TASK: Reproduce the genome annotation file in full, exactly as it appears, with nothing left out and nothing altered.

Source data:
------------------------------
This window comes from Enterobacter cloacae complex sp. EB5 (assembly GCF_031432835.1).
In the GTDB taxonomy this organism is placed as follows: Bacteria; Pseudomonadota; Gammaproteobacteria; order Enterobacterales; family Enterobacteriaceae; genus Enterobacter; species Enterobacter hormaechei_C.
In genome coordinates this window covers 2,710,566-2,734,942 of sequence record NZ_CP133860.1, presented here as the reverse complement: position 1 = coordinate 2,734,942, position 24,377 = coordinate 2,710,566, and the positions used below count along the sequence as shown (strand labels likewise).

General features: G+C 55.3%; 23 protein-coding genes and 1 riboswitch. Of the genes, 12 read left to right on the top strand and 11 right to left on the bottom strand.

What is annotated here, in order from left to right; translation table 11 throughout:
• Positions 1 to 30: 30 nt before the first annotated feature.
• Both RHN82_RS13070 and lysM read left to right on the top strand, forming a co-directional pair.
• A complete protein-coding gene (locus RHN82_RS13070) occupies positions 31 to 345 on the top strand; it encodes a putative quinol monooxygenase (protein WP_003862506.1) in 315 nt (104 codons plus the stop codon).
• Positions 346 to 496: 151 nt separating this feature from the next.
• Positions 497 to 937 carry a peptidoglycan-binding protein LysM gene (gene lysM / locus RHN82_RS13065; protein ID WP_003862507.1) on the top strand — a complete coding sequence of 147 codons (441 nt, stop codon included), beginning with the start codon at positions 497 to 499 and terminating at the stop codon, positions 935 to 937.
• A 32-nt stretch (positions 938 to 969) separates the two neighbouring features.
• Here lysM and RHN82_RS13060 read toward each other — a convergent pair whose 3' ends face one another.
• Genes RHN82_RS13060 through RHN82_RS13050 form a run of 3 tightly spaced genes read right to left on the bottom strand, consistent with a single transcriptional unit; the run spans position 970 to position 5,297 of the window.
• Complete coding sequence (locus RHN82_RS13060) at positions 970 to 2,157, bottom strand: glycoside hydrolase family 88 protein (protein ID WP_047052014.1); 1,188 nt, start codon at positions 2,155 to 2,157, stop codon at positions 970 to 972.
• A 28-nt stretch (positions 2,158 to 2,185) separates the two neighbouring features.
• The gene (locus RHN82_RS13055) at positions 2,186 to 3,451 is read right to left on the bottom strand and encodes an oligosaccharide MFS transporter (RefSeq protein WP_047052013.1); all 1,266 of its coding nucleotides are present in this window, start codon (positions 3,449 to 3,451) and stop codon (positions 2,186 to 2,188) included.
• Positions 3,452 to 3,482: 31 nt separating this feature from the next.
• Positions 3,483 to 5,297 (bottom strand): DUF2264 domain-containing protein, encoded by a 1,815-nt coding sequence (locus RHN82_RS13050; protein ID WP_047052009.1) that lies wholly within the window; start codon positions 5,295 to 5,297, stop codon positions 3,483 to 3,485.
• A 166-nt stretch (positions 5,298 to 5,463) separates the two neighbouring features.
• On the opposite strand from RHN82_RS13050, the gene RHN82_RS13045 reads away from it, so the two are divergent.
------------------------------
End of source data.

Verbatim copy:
This window comes from Enterobacter cloacae complex sp. EB5 (assembly GCF_031432835.1).
In the GTDB taxonomy this organism is placed as follows: Bacteria; Pseudomonadota; Gammaproteobacteria; order Enterobacterales; family Enterobacteriaceae; genus Enterobacter; species Enterobacter hormaechei_C.
In genome coordinates this window covers 2,710,566-2,734,942 of sequence record NZ_CP133860.1, presented here as the reverse complement: position 1 = coordinate 2,734,942, position 24,377 = coordinate 2,710,566, and the positions used below count along the sequence as shown (strand labels likewise).

General features: G+C 55.3%; 23 protein-coding genes and 1 riboswitch. Of the genes, 12 read left to right on the top strand and 11 right to left on the bottom strand.

What is annotated here, in order from left to right; translation table 11 throughout:
• Positions 1 to 30: 30 nt before the first annotated feature.
• Both RHN82_RS13070 and lysM read left to right on the top strand, forming a co-directional pair.
• A complete protein-coding gene (locus RHN82_RS13070) occupies positions 31 to 345 on the top strand; it encodes a putative quinol monooxygenase (protein WP_003862506.1) in 315 nt (104 codons plus the stop codon).
• Positions 346 to 496: 151 nt separating this feature from the next.
• Positions 497 to 937 carry a peptidoglycan-binding protein LysM gene (gene lysM / locus RHN82_RS13065; protein ID WP_003862507.1) on the top strand — a complete coding sequence of 147 codons (441 nt, stop codon included), beginning with the start codon at positions 497 to 499 and terminating at the stop codon, positions 935 to 937.
• A 32-nt stretch (positions 938 to 969) separates the two neighbouring features.
• Here lysM and RHN82_RS13060 read toward each other — a convergent pair whose 3' ends face one another.
• Genes RHN82_RS13060 through RHN82_RS13050 form a run of 3 tightly spaced genes read right to left on the bottom strand, consistent with a single transcriptional unit; the run spans position 970 to position 5,297 of the window.
• Complete coding sequence (locus RHN82_RS13060) at positions 970 to 2,157, bottom strand: glycoside hydrolase family 88 protein (protein ID WP_047052014.1); 1,188 nt, start codon at positions 2,155 to 2,157, stop codon at positions 970 to 972.
• A 28-nt stretch (positions 2,158 to 2,185) separates the two neighbouring features.
• The gene (locus RHN82_RS13055) at positions 2,186 to 3,451 is read right to left on the bottom strand and encodes an oligosaccharide MFS transporter (RefSeq protein WP_047052013.1); all 1,266 of its coding nucleotides are present in this window, start codon (positions 3,449 to 3,451) and stop codon (positions 2,186 to 2,188) included.
• Positions 3,452 to 3,482: 31 nt separating this feature from the next.
• Positions 3,483 to 5,297 (bottom strand): DUF2264 domain-containing protein, encoded by a 1,815-nt coding sequence (locus RHN82_RS13050; protein ID WP_047052009.1) that lies wholly within the window; start codon positions 5,295 to 5,297, stop codon positions 3,483 to 3,485.
• A 166-nt stretch (positions 5,298 to 5,463) separates the two neighbouring features.
• On the opposite strand from RHN82_RS13050, the gene RHN82_RS13045 reads away from it, so the two are divergent.